At 30 days, the adjusted risk of hospital admission for coronary heart disease, cardiac arrhythmia, heart failure, ischemic stroke at 30 days after starting on a long-acting β2-agonist (LABA) or long-acting antimuscarinic antagonist (LAMA) was about 50% elevated.

The risk peaked at around the 30th day after new initiation, then waned from 31 to 60 days, and dropped below baseline from 71 to 240 days.

“Given that cardiovascular disease is highly prevalent among patients with COPD, clinicians should also pay attention to the management of cardiovascular disease risk factors throughout the duration of LABA or LAMA therapy,” the researchers wrote. “We also suggest that physicians assess patients’ cardiovascular risk before initiation of LABAs or LAMAs, and, if needed, a preventive therapy for cardiovascular disease should be considered during the initial treatment of inhaled long-acting bronchodilators.”

See the full story on MedPage Today here.

TAVR and Gender

Newer transcatheter aortic valve replacement devices and techniques might even out outcomes between the genders, according to studies in JACC: Cardiovascular Interventions.

A large meta-analysis showed similar 30-day all-cause and cardiovascular mortality between men and women but a lower risk for women for all-cause mortality at 1 year (RR 0.85, 95% CI 0.79-0.91) and over more than 3 years’ follow-up (RR 0.86, 95% CI 0.81-0.92).

Analysis of the PARTNER II S3 trial study looking only at the newer-generation balloon-expandable Sapien 3 valve showed similar mortality between women and men both at 30 days (2.0% versus 1.2%, P=0.20) and at 1 year (9.3% versus 10.2%, P=0.59).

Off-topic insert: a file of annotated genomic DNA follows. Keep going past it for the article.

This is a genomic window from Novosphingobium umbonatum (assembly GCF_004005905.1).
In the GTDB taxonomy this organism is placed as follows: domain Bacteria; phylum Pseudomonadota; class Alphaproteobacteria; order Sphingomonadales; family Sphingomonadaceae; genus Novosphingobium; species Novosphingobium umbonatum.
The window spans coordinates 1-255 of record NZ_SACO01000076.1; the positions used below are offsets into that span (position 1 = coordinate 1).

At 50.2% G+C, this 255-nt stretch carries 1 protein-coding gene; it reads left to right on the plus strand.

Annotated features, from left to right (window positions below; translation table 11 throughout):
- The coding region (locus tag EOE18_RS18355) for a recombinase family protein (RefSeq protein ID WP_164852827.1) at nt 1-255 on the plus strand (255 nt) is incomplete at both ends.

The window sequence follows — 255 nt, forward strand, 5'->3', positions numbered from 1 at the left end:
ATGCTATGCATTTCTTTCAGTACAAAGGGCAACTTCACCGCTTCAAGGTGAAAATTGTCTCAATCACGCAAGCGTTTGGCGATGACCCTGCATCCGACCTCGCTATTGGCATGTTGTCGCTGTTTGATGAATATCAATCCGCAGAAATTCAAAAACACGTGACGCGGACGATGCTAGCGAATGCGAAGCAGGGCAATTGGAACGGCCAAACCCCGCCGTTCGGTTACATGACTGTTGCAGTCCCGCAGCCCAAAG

Separate analysis of a registry of intermediate-to-high risk women getting TAVR (42% with newer devices) concluded that sex-specific factors didn’t account for their TAVR outcomes.

That shift compared with earlier studies showing worse outcomes for men could be “perhaps due to improvements in valve sizing, availability of larger valves, and less paravalvular leak in males using modern deployment techniques and enhanced valve design,” an accompanying editorial suggested. See the full story here at MedPage Today.

In Other News

MedPage Today‘s Nicole Lou reports slow growth in centers adopting a TAVR embolic protection device after it got the FDA greenlight earlier this year.

Few commercial stem cell clinic providers offering treatment for heart failure are cardiologists and some aren’t even licensed physicians, according to a cardiologist who wrote a warning op-ed in STAT after surveying the field.

2018-01-05T12:00:00-0500
Comments

Accessibility Statement

At MedPage Today, we are committed to ensuring that individuals with disabilities can access all of the content offered by MedPage Today through our website and other properties. If you are having trouble accessing www.medpagetoday.com, MedPageToday's mobile apps, please email legal@ziffdavis.com for assistance. Please put "ADA Inquiry" in the subject line of your email.